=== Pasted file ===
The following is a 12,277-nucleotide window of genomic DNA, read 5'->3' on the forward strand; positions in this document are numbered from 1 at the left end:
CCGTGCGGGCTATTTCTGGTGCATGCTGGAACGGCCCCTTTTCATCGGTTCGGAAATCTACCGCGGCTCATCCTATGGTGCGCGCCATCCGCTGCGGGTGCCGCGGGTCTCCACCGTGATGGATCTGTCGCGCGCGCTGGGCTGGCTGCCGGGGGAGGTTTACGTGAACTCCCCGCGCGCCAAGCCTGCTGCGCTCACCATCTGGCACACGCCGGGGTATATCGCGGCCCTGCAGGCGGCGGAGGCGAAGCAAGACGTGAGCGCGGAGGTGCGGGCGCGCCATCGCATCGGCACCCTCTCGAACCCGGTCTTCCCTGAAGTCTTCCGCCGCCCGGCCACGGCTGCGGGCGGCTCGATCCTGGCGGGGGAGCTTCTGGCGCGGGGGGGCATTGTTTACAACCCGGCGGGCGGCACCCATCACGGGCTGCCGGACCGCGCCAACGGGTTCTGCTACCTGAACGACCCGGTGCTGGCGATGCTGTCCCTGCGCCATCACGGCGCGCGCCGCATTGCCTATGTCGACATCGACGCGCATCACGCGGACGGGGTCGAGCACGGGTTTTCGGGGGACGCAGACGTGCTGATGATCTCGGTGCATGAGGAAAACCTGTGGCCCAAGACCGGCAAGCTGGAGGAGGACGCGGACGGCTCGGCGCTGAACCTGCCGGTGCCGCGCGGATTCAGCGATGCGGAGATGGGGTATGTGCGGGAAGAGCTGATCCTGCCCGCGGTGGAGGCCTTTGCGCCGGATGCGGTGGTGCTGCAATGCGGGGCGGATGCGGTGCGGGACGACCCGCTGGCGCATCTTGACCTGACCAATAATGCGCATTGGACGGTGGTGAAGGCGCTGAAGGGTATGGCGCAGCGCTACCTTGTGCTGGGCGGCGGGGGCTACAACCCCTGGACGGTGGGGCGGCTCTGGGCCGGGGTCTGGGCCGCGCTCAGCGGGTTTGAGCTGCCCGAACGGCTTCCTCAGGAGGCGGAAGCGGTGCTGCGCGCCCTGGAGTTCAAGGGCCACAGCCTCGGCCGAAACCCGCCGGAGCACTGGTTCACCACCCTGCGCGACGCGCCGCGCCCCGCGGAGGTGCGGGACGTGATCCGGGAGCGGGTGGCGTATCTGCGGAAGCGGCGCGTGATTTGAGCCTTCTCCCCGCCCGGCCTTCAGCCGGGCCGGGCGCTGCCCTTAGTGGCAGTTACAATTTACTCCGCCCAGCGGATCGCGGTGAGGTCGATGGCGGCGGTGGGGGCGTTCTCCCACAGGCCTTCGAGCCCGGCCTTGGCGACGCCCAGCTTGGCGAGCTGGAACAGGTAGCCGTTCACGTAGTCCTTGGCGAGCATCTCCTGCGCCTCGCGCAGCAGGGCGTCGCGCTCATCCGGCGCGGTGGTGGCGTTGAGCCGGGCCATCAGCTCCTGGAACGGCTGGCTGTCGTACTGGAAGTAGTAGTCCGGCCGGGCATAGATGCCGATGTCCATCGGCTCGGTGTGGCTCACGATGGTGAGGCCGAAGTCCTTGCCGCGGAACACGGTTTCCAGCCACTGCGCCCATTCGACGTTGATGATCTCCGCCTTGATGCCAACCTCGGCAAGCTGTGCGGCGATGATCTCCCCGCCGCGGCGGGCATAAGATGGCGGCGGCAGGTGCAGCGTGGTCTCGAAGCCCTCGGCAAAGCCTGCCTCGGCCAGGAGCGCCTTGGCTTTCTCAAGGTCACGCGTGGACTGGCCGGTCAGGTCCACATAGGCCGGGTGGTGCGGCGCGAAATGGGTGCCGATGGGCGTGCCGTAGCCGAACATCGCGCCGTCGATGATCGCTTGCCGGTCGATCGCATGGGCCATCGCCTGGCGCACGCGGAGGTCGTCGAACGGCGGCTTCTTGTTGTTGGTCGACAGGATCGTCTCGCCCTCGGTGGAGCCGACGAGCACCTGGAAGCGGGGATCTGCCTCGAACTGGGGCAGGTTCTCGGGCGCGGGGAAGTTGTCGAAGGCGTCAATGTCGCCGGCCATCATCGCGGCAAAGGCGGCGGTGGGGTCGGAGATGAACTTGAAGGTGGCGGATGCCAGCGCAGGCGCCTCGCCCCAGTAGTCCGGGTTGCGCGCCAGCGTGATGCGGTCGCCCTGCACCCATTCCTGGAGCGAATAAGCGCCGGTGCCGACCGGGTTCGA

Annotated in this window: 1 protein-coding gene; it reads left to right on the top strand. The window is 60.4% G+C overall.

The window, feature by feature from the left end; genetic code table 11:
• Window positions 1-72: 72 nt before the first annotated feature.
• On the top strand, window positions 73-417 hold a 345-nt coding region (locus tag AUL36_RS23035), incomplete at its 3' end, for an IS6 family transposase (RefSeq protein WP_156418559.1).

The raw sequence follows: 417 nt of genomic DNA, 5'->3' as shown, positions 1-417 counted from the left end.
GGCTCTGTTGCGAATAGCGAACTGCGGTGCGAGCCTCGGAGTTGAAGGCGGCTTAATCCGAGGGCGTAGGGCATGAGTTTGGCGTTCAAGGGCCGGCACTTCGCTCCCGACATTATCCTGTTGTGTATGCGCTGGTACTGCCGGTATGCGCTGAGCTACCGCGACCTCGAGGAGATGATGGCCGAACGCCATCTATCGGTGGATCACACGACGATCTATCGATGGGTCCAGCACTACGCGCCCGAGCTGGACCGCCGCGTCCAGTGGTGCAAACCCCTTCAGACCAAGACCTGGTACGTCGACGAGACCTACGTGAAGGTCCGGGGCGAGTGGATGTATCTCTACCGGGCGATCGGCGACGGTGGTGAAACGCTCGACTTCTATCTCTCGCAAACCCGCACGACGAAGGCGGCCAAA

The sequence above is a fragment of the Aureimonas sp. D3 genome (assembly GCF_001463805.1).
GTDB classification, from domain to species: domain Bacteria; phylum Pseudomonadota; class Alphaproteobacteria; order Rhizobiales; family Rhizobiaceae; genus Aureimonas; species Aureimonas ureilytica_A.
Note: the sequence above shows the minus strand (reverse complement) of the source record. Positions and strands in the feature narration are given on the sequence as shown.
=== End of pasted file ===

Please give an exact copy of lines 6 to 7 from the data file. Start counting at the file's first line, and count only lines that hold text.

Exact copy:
• On the top strand, window positions 73-417 hold a 345-nt coding region (locus tag AUL36_RS23035), incomplete at its 3' end, for an IS6 family transposase (RefSeq protein WP_156418559.1).

The raw sequence follows: 417 nt of genomic DNA, 5'->3' as shown, positions 1-417 counted from the left end.